Dear Mrs. Petty,
I am sorry for the frustration I caused you. From this vantage point decades in the future, I see our interactions as cinematic, a horrible retelling of a trite film: science teacher in a white, Southern elementary school discovers gifted black student from a broken home. A rough, but antagonistic, friendship forms, as much armed truce as respect. The ten-year-old child, played on screen by a version of me with better posture and straighter teeth, eventually trusts the teacher and rises to valedictorian of his class. (We didn’t have valedictorians back then, but the critics will forgive this license.) Cut to twenty years later. You are retiring. Alone in your classroom. The two decades have not been kind. Budget cuts, crowded classrooms, students more interested in their phones than books. You pack up a crate of all your possessions, surprisingly light considering the weight of the knowledge you have poured into your teachings.
Suddenly, a tall form appears at your open door. It’s that one black student everyone told you not to waste time on. You’ve followed his career through Howard, through MIT, through numerous awards. He’s returned at this crucial juncture of your life when you need someone to validate your years of selfless devotion. A tearful reunion as he takes the crate from your trembling hands.
“Let me carry you for a while,” he says.
No. Not quite right.
He says, “Let me take that load.”
Yes, that sounds like something he would say. As he steps aside to let you pass, a little girl, achingly beautiful, appears, as if by magic, in the door frame. You kneel, one hand on the doorknob to protect knees that have carried the weight of hundreds of children’s dreams. You’re surprised, but not shocked, to discover she shares your name. When she says, “I’m not so good at school.” You smile knowingly and say, “let me tell you about your father.”
Fade to black.
Unfortunately, the documentary version of my time with you is anything but uplifting. I was aware of how the rest of the class perceived me, perceived all the black students bussed to your neighborhood. I was not broken in the way you think. Are you familiar with the Japanese art form, Kintsugi? Pottery is broken, then reassembled using gold as the binding agent. The idea is not to hide the imperfections but to embrace them. My family was a lot like that. Except we repeated the breaking process every few years, reinventing the vase in ways that helped us cope or, at least, tolerate the pressures of living in the South. I came out of one of those jagged reattachments. No amount of gold could disguise my ill-fit to my religious, working-class upbringing. I read a lot, mostly horror and mystery. Even though my core was R&B, gospel, and funk, I cherished everything from country to jazz. When not engaged in football or basketball, I painted and sketched in secret. I didn’t exactly turn my back on God, but I did step around him as if he were a stranger I was forced to pass in a dimly-lit alley. I lived a strangely hermetic life for someone surrounded by family.
You were the first person to recognize that I had more than my share of concrete intelligence. That numbers and postulates, equations and solutions, all obeyed me. Think of it as cilantro. To some, it tastes like soap. To me, math and science were the spice that made the universe palatable. Even then, I could untangle a knot of equations until they were straight as a desert horizon. During our first class, you sparkled when I pronounced mitochondria correctly on the first try. If I had known the pain that pronunciation would herald, I would have butchered it, as I eventually did your hopes of mentoring me.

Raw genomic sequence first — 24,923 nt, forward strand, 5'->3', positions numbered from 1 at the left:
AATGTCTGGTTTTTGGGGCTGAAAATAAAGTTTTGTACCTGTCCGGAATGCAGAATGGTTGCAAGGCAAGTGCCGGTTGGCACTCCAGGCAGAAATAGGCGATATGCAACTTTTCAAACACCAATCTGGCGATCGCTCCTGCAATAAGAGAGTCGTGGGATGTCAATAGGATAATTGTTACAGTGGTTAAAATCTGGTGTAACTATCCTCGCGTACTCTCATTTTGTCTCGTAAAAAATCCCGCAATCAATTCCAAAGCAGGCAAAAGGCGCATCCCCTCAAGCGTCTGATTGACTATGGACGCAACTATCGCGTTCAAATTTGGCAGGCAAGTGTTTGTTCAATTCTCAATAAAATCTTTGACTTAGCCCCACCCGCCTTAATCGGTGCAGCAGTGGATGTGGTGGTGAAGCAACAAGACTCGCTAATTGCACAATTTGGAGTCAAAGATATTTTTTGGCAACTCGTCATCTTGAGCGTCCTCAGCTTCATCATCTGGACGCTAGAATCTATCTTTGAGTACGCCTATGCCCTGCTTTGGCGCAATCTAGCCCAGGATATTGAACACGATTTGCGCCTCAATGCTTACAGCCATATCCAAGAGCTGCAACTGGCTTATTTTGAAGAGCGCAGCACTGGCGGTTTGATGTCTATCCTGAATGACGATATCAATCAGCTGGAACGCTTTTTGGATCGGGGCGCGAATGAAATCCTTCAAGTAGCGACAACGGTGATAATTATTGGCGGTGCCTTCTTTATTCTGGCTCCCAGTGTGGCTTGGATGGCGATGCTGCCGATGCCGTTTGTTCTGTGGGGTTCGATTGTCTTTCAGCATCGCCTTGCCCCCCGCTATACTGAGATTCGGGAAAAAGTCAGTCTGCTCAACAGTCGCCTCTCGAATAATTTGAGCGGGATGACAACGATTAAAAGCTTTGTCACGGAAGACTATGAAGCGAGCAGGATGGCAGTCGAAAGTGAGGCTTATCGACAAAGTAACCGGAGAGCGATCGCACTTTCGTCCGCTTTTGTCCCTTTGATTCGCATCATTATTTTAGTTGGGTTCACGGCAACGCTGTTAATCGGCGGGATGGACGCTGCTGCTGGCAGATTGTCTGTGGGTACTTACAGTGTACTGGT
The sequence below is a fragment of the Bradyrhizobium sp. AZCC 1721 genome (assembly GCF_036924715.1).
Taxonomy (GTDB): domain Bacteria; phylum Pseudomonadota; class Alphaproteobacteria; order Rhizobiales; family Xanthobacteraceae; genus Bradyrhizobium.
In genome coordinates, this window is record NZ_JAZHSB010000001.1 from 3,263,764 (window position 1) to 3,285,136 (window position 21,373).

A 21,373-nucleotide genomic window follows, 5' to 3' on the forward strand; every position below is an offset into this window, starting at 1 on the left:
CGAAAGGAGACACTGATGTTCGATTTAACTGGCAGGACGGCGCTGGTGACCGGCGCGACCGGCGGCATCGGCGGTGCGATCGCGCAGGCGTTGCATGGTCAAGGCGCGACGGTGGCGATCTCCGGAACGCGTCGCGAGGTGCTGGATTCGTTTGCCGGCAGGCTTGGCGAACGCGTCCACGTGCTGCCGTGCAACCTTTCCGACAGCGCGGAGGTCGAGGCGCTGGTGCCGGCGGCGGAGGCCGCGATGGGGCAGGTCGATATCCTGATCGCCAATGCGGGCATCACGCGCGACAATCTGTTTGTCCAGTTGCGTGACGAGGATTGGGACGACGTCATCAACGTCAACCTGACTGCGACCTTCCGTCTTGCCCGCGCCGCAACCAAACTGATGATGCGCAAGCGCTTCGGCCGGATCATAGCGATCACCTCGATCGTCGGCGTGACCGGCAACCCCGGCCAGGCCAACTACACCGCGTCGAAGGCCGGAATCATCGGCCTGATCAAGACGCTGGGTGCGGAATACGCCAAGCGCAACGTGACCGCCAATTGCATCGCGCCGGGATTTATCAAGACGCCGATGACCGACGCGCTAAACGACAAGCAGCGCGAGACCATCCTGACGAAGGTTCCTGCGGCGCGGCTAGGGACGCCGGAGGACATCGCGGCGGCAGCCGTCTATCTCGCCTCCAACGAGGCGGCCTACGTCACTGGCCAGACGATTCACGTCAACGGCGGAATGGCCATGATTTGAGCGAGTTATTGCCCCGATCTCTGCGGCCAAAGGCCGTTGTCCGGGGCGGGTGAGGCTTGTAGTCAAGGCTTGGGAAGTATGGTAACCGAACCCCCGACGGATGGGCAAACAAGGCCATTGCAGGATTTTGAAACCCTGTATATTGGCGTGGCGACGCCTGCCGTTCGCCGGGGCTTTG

I’m writing to you because I want to discuss the day you broke me. My family lived down Beatties Ford road. In those days, “down Beatties Ford road” carried the same dark inferences as telling someone from California that you are “from the South.” Riding the bus to your school every day was like crossing dimensions. Your neighborhood was a forbidden zone for anyone who shared a legacy of racial trauma. The white students and their parents stared at our bus as we passed. We stared back through tightly closed windows, as unsure as they were as to what this crosstown bussing would mean. In my mind, I could see their fists clench and unclench on all they feared but would not say to us. Weeks after the novelty of looking for them wore off, I spent the bus rides with my head against the window, nuzzled against the coolness of Fall. The wind whistling through the cracked rubber of the seals drummed the clamor of the other passengers to silence. Like most mornings, I was half asleep or trying to get there, when I finally relaxed enough for the gate to my fantasy world to open.
And I was gone. As simple as that. Imagination was my private cosmos, and I could disappear, literally, at the speed of thought. Today, I was aboard a sentient spaceship escaping a relentless demolition crew sent to dismantle it. The spaceship was old, a relic from a past age, the last of its design. It plotted long, slow courses through the galaxy, often stopping to reorient itself with nearby planets and stars. It was an all-consuming fantasy, full of twists and turns. I could live all day in this universe, inventing and reinventing adventures for this ship. Unfortunately, that is what I tried to do.
All the kids in your class hated the recorded science lessons you forced upon us. All except me. I loved each one. Primarily because I never listened to any of them. They were my savior from your incessant hovering over me, your hopeful gaze. It was no secret that I was your favorite student. For me, that was a nightmare. Every day, you wandered the aisles in mid-lecture, brushing the tip of your fingers against knees and elbows, prompting us to be mindful of the space we occupied. Each time you paused to ask us questions, you were at my desk, hand on my shoulder, as if I were a lodestone, my magnetic field forcing you out of orbit. Even when I was quiet, when I had no answer to give, I felt pressured to do so. That each hand on my shoulder was my cue to take stage and shine. From that first week as your unwilling protégé, the other students were trying to figure out this strangeness. Like an unsolvable puzzle constantly shoved in their faces, it eventually became easier to despise me. Over the months, I ignored their side glances and condescension, but it still hurt.